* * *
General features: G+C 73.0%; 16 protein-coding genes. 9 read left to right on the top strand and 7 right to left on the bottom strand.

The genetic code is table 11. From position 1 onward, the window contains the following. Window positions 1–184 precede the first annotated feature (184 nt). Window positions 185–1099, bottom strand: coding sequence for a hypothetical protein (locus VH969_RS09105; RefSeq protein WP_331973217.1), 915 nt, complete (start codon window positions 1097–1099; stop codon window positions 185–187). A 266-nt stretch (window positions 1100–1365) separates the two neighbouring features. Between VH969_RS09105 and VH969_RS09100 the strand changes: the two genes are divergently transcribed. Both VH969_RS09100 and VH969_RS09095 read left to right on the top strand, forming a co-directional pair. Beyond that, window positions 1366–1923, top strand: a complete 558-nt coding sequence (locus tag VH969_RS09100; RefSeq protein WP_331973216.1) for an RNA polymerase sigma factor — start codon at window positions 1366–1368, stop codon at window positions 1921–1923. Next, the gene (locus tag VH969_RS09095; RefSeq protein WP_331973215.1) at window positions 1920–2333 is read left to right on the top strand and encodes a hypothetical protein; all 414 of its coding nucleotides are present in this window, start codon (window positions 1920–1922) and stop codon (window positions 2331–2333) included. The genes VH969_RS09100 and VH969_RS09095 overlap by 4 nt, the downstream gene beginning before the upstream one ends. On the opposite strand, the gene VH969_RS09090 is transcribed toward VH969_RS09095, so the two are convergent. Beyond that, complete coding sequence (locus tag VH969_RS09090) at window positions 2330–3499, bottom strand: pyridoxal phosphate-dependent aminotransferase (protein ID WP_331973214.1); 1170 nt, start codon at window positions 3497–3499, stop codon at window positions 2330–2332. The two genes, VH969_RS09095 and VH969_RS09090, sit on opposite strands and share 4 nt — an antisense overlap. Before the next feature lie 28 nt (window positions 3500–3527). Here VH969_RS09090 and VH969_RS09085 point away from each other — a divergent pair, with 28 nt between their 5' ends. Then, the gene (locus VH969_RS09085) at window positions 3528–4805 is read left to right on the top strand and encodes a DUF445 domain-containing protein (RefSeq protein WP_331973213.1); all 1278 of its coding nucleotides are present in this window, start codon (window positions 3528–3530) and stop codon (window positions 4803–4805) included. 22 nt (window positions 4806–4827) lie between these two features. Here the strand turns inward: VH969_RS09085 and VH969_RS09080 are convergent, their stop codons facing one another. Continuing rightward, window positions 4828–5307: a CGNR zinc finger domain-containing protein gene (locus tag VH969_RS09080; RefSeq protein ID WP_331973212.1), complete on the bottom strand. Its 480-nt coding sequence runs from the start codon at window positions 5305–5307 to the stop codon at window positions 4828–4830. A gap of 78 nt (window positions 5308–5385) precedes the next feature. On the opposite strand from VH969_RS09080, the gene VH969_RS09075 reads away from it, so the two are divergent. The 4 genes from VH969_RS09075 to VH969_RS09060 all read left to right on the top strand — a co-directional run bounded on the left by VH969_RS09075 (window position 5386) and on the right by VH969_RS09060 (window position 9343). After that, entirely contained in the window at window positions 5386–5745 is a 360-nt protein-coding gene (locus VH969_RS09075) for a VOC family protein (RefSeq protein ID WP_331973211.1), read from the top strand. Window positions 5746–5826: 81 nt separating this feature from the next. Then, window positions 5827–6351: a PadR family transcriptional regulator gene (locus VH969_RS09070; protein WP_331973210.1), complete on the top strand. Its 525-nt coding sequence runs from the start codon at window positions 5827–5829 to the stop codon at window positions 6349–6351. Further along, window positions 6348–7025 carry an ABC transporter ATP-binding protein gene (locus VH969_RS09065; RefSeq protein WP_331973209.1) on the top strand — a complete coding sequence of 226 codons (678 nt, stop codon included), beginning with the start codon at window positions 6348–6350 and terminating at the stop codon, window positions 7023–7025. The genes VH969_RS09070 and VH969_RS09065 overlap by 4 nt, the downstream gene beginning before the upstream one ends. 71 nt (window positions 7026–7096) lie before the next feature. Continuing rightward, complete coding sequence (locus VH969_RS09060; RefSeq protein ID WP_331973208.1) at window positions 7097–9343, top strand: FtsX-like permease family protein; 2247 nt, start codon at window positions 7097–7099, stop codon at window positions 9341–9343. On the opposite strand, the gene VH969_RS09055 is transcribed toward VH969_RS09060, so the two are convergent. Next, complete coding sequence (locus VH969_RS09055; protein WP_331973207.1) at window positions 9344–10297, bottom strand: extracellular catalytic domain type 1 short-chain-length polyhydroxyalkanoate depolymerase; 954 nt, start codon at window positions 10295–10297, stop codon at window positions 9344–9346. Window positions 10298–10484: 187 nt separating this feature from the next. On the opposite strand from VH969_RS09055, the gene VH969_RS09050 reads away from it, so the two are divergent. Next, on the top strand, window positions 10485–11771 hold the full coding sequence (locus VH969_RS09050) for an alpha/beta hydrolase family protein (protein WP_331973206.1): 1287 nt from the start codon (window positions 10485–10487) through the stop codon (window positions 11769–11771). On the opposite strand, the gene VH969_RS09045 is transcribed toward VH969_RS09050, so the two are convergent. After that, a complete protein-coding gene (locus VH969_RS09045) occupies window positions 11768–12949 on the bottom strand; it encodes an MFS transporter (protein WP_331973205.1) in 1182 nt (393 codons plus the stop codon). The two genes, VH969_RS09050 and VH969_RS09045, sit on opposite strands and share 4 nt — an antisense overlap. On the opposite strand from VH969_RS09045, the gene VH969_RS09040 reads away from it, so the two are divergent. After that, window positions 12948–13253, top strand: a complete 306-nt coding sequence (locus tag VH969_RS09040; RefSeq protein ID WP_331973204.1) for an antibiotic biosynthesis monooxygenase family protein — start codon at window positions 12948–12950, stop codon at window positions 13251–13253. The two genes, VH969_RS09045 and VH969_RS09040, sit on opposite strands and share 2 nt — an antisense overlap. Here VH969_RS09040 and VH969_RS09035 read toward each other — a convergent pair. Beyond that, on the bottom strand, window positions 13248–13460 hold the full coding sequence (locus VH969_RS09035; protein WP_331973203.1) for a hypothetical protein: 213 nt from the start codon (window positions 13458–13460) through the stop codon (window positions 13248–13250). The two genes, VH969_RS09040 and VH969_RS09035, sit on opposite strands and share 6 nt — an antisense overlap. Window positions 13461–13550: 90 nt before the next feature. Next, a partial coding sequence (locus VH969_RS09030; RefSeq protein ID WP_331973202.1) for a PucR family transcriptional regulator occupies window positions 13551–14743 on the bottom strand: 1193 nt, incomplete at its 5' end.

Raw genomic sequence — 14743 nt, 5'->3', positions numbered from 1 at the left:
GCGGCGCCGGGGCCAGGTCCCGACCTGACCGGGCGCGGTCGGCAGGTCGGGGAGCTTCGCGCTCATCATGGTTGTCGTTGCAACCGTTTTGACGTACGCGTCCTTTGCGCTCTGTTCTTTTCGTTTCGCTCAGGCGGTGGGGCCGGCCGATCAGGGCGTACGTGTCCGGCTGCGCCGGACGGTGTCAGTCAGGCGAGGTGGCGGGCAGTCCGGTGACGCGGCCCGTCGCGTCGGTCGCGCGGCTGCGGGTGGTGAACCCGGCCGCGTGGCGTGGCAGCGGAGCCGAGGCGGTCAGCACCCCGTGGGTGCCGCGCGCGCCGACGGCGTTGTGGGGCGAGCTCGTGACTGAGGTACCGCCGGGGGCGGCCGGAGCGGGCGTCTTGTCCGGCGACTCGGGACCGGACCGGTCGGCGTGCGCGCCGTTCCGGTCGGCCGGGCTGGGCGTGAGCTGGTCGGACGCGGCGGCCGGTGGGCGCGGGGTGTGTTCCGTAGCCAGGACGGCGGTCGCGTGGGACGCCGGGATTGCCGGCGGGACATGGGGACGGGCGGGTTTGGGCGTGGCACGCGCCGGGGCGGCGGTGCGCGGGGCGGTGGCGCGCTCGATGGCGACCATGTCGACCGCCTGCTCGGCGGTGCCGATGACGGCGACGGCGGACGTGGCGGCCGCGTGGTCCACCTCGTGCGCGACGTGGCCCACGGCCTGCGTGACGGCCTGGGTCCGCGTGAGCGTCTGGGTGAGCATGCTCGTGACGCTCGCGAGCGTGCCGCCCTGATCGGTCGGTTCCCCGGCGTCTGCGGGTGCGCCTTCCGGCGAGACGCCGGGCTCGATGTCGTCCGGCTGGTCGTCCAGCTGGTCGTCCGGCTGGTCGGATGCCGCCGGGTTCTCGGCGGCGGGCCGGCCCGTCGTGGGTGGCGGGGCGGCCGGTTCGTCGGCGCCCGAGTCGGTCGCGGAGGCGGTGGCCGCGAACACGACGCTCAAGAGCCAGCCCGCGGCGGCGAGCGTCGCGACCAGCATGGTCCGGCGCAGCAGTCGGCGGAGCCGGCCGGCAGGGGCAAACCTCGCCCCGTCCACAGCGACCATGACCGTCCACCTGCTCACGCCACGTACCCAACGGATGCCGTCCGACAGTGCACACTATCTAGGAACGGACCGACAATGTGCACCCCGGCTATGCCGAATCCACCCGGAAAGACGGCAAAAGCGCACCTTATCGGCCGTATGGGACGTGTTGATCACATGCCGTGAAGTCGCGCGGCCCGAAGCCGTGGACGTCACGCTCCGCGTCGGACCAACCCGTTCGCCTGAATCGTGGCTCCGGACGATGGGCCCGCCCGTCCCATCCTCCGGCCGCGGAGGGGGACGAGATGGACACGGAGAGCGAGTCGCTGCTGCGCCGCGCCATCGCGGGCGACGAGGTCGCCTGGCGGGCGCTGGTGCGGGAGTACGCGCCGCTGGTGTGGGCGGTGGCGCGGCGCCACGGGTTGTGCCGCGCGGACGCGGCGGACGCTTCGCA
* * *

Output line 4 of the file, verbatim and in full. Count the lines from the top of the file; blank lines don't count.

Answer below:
GCGGCGCCGGGGCCAGGTCCCGACCTGACCGGGCGCGGTCGGCAGGTCGGGGAGCTTCGCGCTCATCATGGTTGTCGTTGCAACCGTTTTGACGTACGCGTCCTTTGCGCTCTGTTCTTTTCGTTTCGCTCAGGCGGTGGGGCCGGCCGATCAGGGCGTACGTGTCCGGCTGCGCCGGACGGTGTCAGTCAGGCGAGGTGGCGGGCAGTCCGGTGACGCGGCCCGTCGCGTCGGTCGCGCGGCTGCGGGTGGTGAACCCGGCCGCGTGGCGTGGCAGCGGAGCCGAGGCGGTCAGCACCCCGTGGGTGCCGCGCGCGCCGACGGCGTTGTGGGGCGAGCTCGTGACTGAGGTACCGCCGGGGGCGGCCGGAGCGGGCGTCTTGTCCGGCGACTCGGGACCGGACCGGTCGGCGTGCGCGCCGTTCCGGTCGGCCGGGCTGGGCGTGAGCTGGTCGGACGCGGCGGCCGGTGGGCGCGGGGTGTGTTCCGTAGCCAGGACGGCGGTCGCGTGGGACGCCGGGATTGCCGGCGGGACATGGGGACGGGCGGGTTTGGGCGTGGCACGCGCCGGGGCGGCGGTGCGCGGGGCGGTGGCGCGCTCGATGGCGACCATGTCGACCGCCTGCTCGGCGGTGCCGATGACGGCGACGGCGGACGTGGCGGCCGCGTGGTCCACCTCGTGCGCGACGTGGCCCACGGCCTGCGTGACGGCCTGGGTCCGCGTGAGCGTCTGGGTGAGCATGCTCGTGACGCTCGCGAGCGTGCCGCCCTGATCGGTCGGTTCCCCGGCGTCTGCGGGTGCGCCTTCCGGCGAGACGCCGGGCTCGATGTCGTCCGGCTGGTCGTCCAGCTGGTCGTCCGGCTGGTCGGATGCCGCCGGGTTCTCGGCGGCGGGCCGGCCCGTCGTGGGTGGCGGGGCGGCCGGTTCGTCGGCGCCCGAGTCGGTCGCGGAGGCGGTGGCCGCGAACACGACGCTCAAGAGCCAGCCCGCGGCGGCGAGCGTCGCGACCAGCATGGTCCGGCGCAGCAGTCGGCGGAGCCGGCCGGCAGGGGCAAACCTCGCCCCGTCCACAGCGACCATGACCGTCCACCTGCTCACGCCACGTACCCAACGGATGCCGTCCGACAGTGCACACTATCTAGGAACGGACCGACAATGTGCACCCCGGCTATGCCGAATCCACCCGGAAAGACGGCAAAAGCGCACCTTATCGGCCGTATGGGACGTGTTGATCACATGCCGTGAAGTCGCGCGGCCCGAAGCCGTGGACGTCACGCTCCGCGTCGGACCAACCCGTTCGCCTGAATCGTGGCTCCGGACGATGGGCCCGCCCGTCCCATCCTCCGGCCGCGGAGGGGGACGAGATGGACACGGAGAGCGAGTCGCTGCTGCGCCGCGCCATCGCGGGCGACGAGGTCGCCTGGCGGGCGCTGGTGCGGGAGTACGCGCCGCTGGTGTGGGCGGTGGCGCGGCGCCACGGGTTGTGCCGCGCGGACGCGGCGGACGCTTCGCA